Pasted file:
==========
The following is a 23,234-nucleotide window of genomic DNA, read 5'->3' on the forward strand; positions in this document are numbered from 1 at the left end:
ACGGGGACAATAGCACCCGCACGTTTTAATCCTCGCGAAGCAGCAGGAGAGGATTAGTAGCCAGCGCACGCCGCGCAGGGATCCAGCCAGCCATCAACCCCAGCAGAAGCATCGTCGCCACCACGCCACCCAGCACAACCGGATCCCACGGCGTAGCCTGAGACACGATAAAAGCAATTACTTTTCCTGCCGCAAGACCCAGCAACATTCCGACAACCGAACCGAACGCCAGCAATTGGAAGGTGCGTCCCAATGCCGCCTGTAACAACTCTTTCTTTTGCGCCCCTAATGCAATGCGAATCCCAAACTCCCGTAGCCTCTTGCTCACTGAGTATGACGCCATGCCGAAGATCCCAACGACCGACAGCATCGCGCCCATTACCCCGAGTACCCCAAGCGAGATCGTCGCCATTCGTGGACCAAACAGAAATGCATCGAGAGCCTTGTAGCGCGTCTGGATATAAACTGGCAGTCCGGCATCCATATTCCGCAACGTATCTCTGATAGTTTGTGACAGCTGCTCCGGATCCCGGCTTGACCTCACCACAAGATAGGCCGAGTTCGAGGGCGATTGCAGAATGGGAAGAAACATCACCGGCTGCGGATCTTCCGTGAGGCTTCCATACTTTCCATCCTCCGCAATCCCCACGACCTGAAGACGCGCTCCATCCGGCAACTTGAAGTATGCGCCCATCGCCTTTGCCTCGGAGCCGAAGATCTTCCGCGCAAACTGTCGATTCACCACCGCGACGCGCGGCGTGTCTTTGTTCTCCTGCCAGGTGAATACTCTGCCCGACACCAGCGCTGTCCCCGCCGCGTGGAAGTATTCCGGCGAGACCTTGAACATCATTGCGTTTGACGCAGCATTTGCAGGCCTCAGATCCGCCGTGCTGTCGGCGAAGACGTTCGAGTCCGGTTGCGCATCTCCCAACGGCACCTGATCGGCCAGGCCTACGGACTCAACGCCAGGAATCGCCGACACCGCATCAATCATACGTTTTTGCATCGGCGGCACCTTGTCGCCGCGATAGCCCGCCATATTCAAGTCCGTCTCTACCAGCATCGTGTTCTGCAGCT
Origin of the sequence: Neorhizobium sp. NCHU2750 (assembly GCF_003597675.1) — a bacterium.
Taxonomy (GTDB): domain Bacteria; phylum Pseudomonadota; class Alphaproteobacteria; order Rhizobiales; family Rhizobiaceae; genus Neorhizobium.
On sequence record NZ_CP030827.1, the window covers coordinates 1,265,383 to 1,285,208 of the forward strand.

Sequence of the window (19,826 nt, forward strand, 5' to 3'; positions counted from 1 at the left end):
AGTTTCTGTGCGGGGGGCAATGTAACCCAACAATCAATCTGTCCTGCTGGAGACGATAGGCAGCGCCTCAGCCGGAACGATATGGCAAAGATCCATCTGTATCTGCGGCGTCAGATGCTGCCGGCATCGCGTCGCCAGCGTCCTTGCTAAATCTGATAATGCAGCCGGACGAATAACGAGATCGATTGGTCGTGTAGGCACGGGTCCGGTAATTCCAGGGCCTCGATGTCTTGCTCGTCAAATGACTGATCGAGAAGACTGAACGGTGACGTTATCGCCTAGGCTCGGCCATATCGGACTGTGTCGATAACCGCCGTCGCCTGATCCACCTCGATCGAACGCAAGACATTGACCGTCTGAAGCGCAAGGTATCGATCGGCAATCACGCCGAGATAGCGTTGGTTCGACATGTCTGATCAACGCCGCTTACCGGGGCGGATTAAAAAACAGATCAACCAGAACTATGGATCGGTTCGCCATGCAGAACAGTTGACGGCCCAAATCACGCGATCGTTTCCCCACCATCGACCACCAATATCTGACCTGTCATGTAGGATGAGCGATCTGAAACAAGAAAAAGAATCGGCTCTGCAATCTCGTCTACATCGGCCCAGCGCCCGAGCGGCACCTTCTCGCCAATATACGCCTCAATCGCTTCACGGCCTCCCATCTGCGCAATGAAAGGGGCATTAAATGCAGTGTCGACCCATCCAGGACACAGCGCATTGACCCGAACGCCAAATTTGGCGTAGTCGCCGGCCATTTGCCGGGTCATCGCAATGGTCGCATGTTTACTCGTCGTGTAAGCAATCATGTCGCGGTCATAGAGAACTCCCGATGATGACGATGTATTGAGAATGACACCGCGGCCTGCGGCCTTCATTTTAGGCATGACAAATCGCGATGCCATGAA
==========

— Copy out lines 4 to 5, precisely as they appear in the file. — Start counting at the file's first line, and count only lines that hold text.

Taxonomy (GTDB): domain Bacteria; phylum Pseudomonadota; class Alphaproteobacteria; order Rhizobiales; family Rhizobiaceae; genus Neorhizobium.
On sequence record NZ_CP030827.1, the window covers coordinates 1,265,383 to 1,285,208 of the forward strand.